After Inlander’s story about roofing contractor ignoring inspection, city adds teeth to inspection requirement | local news | Spokane | Inland Pacific Northwest

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“We expect all contractors to follow their local rules,” said a spokesperson for GAF, the roofing materials company that awarded Perrenoud its “Elite Master Certification,” Sweetened.

serrenoud Roofing has been intentionally skipped On more than a thousand rooftop inspections the city has conducted that its clients have paid for – without telling them. But owner Nathan Perino had two main defenses when he was Sweetened I asked him about it.

First, he said he was doing his clients a favor by not leaving the roof weathered while the city inspector was waiting.

And second: because Spokane didn’t formally set a penalty for refusing a mandatory search request, it wasn’t really against the rules. Sure, there was a fee of $75 for Re-inspections But Perrenoud only paid it when their customers learned that the inspections had not been conducted and asked for it. (Many tenants had no idea the inspections were never completed.)

“What’s wrong with me?” Berno asked.

The city argued that not ordering inspections was a violation of international building code and international housing law.

“However, the challenge has been the lack of a penalty associated with this violation, which does not provide an incentive to comply,” city spokeswoman Kirsten Davis wrote in an email.

That sparked angry rounds of pressure from a frustrated property owner, Daniel Martini – who complained that the city allowed “This contractor is exploiting a loophole in their permit system.” The SweetenedThe company’s report showed that the scope of the problem was even greater than what Martini had seen, and other contractors were also ignoring inspection requirements – if they submitted their permits at all.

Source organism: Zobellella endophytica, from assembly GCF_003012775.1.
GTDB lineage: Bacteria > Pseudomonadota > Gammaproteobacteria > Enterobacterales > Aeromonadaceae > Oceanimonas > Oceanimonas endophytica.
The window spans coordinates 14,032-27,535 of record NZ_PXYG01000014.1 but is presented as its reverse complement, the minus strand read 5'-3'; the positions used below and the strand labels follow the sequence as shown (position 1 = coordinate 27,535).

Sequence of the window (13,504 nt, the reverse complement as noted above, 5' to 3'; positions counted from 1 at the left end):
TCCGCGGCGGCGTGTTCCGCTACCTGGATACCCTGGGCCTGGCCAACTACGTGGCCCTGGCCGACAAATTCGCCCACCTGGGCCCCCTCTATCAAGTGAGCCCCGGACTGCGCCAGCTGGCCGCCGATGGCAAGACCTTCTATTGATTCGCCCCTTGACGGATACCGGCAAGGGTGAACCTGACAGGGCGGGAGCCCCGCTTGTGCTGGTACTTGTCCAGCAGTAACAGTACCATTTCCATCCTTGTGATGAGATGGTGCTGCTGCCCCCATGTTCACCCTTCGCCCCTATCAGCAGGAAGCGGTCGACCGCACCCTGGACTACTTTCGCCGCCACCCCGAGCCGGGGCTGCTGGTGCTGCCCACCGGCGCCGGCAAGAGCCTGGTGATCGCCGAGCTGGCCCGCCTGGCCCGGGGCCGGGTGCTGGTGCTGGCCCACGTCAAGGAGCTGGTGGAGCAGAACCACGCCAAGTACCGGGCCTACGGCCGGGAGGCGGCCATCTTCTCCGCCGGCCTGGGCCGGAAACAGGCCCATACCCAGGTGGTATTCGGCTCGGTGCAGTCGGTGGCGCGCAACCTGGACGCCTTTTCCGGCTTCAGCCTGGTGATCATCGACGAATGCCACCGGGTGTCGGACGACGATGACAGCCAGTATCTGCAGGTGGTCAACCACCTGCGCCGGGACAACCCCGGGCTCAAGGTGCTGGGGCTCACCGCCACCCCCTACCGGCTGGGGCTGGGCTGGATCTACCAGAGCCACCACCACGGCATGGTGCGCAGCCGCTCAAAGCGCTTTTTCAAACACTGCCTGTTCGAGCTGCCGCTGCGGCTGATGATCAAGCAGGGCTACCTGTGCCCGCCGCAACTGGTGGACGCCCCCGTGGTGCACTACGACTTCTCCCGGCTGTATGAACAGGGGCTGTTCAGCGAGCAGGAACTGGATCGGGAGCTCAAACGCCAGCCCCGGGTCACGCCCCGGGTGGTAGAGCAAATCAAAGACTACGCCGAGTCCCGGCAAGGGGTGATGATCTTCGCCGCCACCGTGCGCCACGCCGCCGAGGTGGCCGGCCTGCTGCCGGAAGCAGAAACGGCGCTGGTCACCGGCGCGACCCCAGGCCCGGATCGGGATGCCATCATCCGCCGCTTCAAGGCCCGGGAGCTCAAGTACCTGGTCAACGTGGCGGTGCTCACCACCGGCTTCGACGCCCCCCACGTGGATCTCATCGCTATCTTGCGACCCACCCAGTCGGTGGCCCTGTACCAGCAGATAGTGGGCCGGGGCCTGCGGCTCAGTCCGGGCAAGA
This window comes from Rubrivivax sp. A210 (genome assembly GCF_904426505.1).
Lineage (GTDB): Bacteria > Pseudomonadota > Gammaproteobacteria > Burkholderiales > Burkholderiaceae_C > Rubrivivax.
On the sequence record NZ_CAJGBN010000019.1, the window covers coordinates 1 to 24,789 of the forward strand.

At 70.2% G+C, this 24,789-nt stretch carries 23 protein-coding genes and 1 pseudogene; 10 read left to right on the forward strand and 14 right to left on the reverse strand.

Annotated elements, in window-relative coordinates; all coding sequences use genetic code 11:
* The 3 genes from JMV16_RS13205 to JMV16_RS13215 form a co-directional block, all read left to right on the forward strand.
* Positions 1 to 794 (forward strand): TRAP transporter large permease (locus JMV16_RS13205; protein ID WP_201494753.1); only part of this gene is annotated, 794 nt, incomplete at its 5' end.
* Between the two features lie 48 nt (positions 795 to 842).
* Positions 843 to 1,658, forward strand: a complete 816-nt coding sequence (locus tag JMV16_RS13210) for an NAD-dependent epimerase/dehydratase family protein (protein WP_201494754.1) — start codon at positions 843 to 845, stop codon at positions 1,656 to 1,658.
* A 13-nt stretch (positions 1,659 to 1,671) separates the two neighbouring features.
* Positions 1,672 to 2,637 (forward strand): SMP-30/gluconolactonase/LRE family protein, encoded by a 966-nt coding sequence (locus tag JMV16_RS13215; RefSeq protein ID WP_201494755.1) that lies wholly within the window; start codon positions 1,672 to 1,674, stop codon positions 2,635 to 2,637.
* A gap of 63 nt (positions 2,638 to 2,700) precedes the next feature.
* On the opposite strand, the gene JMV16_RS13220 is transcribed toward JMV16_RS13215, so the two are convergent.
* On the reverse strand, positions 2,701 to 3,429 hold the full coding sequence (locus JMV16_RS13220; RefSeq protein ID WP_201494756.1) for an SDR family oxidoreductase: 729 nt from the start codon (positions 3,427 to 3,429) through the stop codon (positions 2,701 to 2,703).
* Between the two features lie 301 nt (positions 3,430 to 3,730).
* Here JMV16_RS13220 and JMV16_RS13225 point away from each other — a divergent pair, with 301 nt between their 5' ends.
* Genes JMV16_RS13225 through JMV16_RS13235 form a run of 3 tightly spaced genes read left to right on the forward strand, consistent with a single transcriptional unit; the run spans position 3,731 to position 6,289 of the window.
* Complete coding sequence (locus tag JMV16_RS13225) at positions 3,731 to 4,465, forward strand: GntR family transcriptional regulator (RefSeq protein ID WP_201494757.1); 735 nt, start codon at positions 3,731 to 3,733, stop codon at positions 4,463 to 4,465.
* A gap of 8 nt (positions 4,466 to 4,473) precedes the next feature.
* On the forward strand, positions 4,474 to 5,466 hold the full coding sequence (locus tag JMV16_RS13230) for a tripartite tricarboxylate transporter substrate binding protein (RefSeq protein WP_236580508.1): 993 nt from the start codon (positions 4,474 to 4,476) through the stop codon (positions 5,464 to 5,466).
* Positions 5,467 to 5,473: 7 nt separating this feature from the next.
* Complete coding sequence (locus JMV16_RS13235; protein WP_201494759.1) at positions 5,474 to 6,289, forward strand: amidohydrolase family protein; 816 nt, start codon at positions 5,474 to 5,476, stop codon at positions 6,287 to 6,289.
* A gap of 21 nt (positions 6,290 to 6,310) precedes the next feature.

And now, the Spokane City Council has officially passed new legislation that fails to require inspections for a second-degree civil offense, giving the rule some teeth. To be clear, these are more baby teeth than a T-Rex: The maximum penalty for a Class 2 offense is $131.

“The maximum fine of $131 will surely make these contractors stingy,” Martini wrote in an email in response to the change. “I would like to see a limit on the number of citations, such as no more than three in a 12-month period, with their license suspended as an effective penalty if they do not comply.”

But the city is also implementing another change that could have an even greater impact: They’ll start notifying the landlord, not just the contractor who requested the permit, that inspections were never completed. This gives owners a chance to at least contact the contractor and ask them why they skipped the required step. The city will also change the language on its website and on permits, to clarify inspection requirements.

The city council passed the proposed measure unanimously last week with limited debate.

“Is there a case where the inspector is not readily available, as this causes a problem as he is not able to perform the inspection on time?” asked Councilman Jonathan Bingle during the meeting.

Council President Brian Bigs said he wasn’t aware of the circumstances in which it might be a problem.

The the mother Reports also indicate that it is unlikely to be a problem. The city usually gives a full year for residents to complete their inspections, and is willing to grant extensions upon request. While roof inspection definitely do not catch All A potential problem, they can still report potential issues that could take 5-10 years to turn into costly disasters.


“thank you and SweetenedMartini wrote in her email:

However, most of the credit goes to the Martini herself. When Sweetened They called the city, they told Sweetened They were already in the process of making changes due to martini complaints.

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